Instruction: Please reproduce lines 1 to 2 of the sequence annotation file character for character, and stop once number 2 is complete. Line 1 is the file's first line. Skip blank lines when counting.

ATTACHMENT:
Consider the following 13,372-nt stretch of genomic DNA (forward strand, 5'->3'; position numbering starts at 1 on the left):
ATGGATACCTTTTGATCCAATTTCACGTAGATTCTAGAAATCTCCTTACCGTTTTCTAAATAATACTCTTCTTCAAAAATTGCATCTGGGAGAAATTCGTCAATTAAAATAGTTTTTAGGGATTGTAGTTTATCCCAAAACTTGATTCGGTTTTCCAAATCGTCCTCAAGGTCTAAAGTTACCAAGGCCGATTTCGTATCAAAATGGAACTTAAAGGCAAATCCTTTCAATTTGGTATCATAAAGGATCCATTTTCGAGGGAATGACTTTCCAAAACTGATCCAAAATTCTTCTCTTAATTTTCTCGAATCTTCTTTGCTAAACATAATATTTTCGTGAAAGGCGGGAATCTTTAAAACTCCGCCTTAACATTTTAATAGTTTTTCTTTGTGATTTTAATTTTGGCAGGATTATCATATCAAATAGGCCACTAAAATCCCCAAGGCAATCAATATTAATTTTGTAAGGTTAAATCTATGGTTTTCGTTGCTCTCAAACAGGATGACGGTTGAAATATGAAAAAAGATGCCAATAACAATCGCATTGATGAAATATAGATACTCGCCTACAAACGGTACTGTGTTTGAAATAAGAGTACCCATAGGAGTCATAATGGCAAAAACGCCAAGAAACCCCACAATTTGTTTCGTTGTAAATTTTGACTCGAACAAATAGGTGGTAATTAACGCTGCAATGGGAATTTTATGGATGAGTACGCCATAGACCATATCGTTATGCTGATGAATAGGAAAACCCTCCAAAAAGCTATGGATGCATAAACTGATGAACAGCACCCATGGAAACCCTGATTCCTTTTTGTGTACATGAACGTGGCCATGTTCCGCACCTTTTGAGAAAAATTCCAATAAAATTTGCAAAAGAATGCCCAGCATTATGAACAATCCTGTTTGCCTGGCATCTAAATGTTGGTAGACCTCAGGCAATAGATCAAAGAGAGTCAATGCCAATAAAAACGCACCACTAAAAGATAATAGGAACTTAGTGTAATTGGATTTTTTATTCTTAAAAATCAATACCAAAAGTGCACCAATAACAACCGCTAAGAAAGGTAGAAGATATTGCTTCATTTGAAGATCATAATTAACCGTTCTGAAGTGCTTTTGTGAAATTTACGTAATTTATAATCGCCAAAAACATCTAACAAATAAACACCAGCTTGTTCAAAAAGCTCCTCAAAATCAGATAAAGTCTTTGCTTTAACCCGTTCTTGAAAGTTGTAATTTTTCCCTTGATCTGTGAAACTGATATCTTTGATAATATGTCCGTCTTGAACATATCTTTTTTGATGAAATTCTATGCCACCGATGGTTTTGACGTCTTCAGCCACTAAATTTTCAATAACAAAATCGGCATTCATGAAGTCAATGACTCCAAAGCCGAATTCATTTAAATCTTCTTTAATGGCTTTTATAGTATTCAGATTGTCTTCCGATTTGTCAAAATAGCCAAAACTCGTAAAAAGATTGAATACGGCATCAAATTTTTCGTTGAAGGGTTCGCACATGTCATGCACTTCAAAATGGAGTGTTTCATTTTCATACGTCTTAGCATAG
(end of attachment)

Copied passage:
Consider the following 13,372-nt stretch of genomic DNA (forward strand, 5'->3'; position numbering starts at 1 on the left):
ATGGATACCTTTTGATCCAATTTCACGTAGATTCTAGAAATCTCCTTACCGTTTTCTAAATAATACTCTTCTTCAAAAATTGCATCTGGGAGAAATTCGTCAATTAAAATAGTTTTTAGGGATTGTAGTTTATCCCAAAACTTGATTCGGTTTTCCAAATCGTCCTCAAGGTCTAAAGTTACCAAGGCCGATTTCGTATCAAAATGGAACTTAAAGGCAAATCCTTTCAATTTGGTATCATAAAGGATCCATTTTCGAGGGAATGACTTTCCAAAACTGATCCAAAATTCTTCTCTTAATTTTCTCGAATCTTCTTTGCTAAACATAATATTTTCGTGAAAGGCGGGAATCTTTAAAACTCCGCCTTAACATTTTAATAGTTTTTCTTTGTGATTTTAATTTTGGCAGGATTATCATATCAAATAGGCCACTAAAATCCCCAAGGCAATCAATATTAATTTTGTAAGGTTAAATCTATGGTTTTCGTTGCTCTCAAACAGGATGACGGTTGAAATATGAAAAAAGATGCCAATAACAATCGCATTGATGAAATATAGATACTCGCCTACAAACGGTACTGTGTTTGAAATAAGAGTACCCATAGGAGTCATAATGGCAAAAACGCCAAGAAACCCCACAATTTGTTTCGTTGTAAATTTTGACTCGAACAAATAGGTGGTAATTAACGCTGCAATGGGAATTTTATGGATGAGTACGCCATAGACCATATCGTTATGCTGATGAATAGGAAAACCCTCCAAAAAGCTATGGATGCATAAACTGATGAACAGCACCCATGGAAACCCTGATTCCTTTTTGTGTACATGAACGTGGCCATGTTCCGCACCTTTTGAGAAAAATTCCAATAAAATTTGCAAAAGAATGCCCAGCATTATGAACAATCCTGTTTGCCTGGCATCTAAATGTTGGTAGACCTCAGGCAATAGATCAAAGAGAGTCAATGCCAATAAAAACGCACCACTAAAAGATAATAGGAACTTAGTGTAATTGGATTTTTTATTCTTAAAAATCAATACCAAAAGTGCACCAATAACAACCGCTAAGAAAGGTAGAAGATATTGCTTCATTTGAAGATCATAATTAACCGTTCTGAAGTGCTTTTGTGAAATTTACGTAATTTATAATCGCCAAAAACATCTAACAAATAAACACCAGCTTGTTCAAAAAGCTCCTCAAAATCAGATAAAGTCTTTGCTTTAACCCGTTCTTGAAAGTTGTAATTTTTCCCTTGATCTGTGAAACTGATATCTTTGATAATATGTCCGTCTTGAACATATCTTTTTTGATGAAATTCTATGCCACCGATGGTTTTGACGTCTTCAGCCACTAAATTTTCAATAACAAAATCGGCATTCATGAAGTCAATGACTCCAAAGCCGAATTCATTTAAATCTTCTTTAATGGCTTTTATAGTATTCAGATTGTCTTCCGATTTGTCAAAATAGCCAAAACTCGTAAAAAGATTGAATACGGCATCAAATTTTTCGTTGAAGGGTTCGCACATGTCATGCACTTCAAAATGGAGTGTTTCATTTTCATACGTCTTAGCATAG